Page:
By 90Min
June 04, 2019

United States forward Alex Morgan is easily one of the most famous and recognisable female footballers on the planet and goes into the 2019 Women's World Cup in France this month as one of the faces of the tournament, both back home and around the world.

Morgan has a glorious résumé, winning an Olympic gold medal in 2012 and the World Cup in 2015. She scored her 100th international goal for the USWNT earlier this year, was one of the first two women to feature on the cover of a FIFA video game, and has even starred in a film.

Her reputation is such that she is seen as joint favourite by bookmaker SkyBet to finish the World Cup with the Golden Ball as best player and Golden Boot as top goalscorer.

However, with women's football betting markets not always set by those in the know - SkyBet also offers 8/1 on Sydney Leroux to win the Golden Ball despite not being in the USA squad and giving birth just last week - Morgan's short odds seem at least partially influenced by her fame.

In reality, the 29-year-old still has something left to prove on this, the biggest global stage, because's never really 'done it' in her two previous attempts.

What's more, 2019 is the first World Cup in which Morgan, now USWNT co-captain alongside Carli Lloyd and Megan Rapinoe, has gone into the tournament as her country's premier star.

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In 2011, she was the youngest player on the American roster and the pressure was on more established stars like Abby Wambach, Amy Rodriguez and Heather O'Reilly to perform. As such, Morgan was used solely as an impact substitute and didn't actually start a single game.

It worked because she scored twice off the bench, in the semi-final against France, and then in the final itself when the United States lost to Japan on penalties after a 2-2 draw - Morgan didn't actually take a penalty, while Wambach was the only American to score from the spot.

Morgan did play a pivotal role at the 2012 Olympics for the United States. Her two group stage goals helped the team win 4-2 against France, while a 123rd-minute winner in a 4-3 semi-final thriller against Canada prevented the need for another critical penalty shootout en-route to gold.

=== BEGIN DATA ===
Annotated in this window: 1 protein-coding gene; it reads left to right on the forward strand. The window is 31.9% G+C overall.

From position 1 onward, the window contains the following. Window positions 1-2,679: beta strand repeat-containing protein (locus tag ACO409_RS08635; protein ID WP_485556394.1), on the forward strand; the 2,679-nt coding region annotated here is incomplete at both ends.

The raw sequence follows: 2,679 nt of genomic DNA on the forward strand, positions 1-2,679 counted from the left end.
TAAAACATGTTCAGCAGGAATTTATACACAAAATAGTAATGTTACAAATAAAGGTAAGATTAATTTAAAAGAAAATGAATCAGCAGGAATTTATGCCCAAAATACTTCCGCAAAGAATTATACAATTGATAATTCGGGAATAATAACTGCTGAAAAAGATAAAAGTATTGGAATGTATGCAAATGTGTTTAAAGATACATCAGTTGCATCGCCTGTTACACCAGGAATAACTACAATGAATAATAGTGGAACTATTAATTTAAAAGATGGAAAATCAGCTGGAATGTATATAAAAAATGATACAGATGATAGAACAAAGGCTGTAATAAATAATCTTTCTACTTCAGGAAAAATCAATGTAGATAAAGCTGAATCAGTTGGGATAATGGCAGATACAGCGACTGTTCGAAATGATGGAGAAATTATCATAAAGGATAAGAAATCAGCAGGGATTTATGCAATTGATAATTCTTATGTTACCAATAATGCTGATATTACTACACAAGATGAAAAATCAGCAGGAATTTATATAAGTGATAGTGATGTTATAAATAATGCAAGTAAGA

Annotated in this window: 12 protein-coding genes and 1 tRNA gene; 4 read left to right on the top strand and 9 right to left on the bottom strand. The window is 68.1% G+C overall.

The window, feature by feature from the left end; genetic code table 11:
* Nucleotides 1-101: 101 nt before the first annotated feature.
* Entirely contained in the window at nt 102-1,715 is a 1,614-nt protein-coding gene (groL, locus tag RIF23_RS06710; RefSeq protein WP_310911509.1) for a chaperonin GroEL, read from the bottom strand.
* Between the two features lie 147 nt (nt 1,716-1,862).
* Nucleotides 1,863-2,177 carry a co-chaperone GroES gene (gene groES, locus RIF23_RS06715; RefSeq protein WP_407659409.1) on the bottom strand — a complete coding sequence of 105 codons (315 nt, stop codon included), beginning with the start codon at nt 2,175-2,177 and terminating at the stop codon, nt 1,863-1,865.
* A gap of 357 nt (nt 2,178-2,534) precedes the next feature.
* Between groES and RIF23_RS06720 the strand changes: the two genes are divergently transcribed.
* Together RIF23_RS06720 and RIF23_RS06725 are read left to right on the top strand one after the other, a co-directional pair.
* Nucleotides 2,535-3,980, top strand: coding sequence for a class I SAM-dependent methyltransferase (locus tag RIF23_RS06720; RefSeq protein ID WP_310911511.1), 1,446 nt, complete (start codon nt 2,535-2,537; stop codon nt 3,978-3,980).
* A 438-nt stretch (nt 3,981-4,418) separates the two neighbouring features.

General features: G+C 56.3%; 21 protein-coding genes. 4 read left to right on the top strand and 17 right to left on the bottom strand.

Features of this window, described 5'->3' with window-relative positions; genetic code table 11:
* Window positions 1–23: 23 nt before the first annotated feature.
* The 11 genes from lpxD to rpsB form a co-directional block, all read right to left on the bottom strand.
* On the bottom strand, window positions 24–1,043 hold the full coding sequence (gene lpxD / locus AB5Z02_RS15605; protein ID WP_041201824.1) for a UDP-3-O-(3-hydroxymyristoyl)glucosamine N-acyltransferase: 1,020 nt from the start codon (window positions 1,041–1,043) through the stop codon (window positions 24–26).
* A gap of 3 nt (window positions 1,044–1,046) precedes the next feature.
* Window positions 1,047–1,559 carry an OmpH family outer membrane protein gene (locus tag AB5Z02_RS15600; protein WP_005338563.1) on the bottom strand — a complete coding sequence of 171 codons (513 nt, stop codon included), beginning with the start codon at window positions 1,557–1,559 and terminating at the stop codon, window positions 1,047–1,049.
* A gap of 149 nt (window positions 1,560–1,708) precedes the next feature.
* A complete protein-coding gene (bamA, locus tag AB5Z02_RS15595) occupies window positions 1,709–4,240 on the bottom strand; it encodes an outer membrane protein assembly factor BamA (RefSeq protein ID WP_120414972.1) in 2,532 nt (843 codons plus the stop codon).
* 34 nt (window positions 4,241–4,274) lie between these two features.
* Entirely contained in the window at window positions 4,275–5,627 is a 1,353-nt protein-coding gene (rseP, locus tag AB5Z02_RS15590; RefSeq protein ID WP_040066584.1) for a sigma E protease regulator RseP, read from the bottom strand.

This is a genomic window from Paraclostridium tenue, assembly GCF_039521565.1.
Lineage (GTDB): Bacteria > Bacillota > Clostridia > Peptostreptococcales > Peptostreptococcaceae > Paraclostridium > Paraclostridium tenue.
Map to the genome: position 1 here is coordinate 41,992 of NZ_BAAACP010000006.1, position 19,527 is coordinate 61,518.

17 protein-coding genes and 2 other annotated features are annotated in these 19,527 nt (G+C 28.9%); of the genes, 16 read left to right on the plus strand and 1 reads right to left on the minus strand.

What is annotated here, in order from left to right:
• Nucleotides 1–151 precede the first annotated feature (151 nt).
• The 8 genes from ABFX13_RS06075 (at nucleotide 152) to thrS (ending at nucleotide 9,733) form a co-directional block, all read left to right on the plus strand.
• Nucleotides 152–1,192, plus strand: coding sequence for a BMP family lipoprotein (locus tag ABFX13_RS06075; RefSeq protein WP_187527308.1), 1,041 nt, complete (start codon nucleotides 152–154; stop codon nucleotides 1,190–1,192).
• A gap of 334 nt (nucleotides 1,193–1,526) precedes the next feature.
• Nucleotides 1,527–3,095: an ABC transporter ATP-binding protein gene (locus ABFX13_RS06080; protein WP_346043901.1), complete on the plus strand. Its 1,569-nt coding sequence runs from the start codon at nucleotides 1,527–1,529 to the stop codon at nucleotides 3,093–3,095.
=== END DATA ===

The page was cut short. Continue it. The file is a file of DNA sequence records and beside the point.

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By the time of the 2015 World Cup, Morgan was much more established. She already had half a century of international goals in just over 80 appearances. Only Wambach, who at the age of 35 would be a background player at her farewell tournament, and Lloyd had scored more.

But in 2015, it was Lloyd who took centre stage as the USWNT secured a first World Cup trophy since 1999. She was unplayable and scored in every knockout game, including a sensational 16-minute hat-trick in the final, and was later named FIFA World Player of the Year.

Morgan, on the other hand, underwhelmed and scored just once. She was suffering with a knee injury in the build-up to the tournament and was just a substitute in the opening two games. Her only goal came in the last 16 win against Colombia and she underwent surgery soon after the World Cup was over to properly fix the issue that had only been temporarily managed.

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She was named in the 'Dream Team', as voted for by the public on FIFA's official website. But that was perhaps more a testament to her fame than her actual performances, and was tellingly left out of the All-Star Team selected by FIFA's Technical Study Group.

Without Wambach, retired since 2015, and Lloyd, no longer as regularly involved at 36, as the main focus, Morgan now takes centre stage at a World Cup for the first time.

Four years ago she was part of the team, but, unable to perform at her best, something was missing. She also may have something to prove in France as well, after a loan at all-conquering Lyon in 2017 saw her score 12 times in 16 games, but not once in the Champions League - her Champions League final even ended after just 20 minutes because of injury.

These days she has a different role than in the past and that is why now is finally the time for Alex Morgan to step up and dominate a World Cup - her third World Cup - for the first time.

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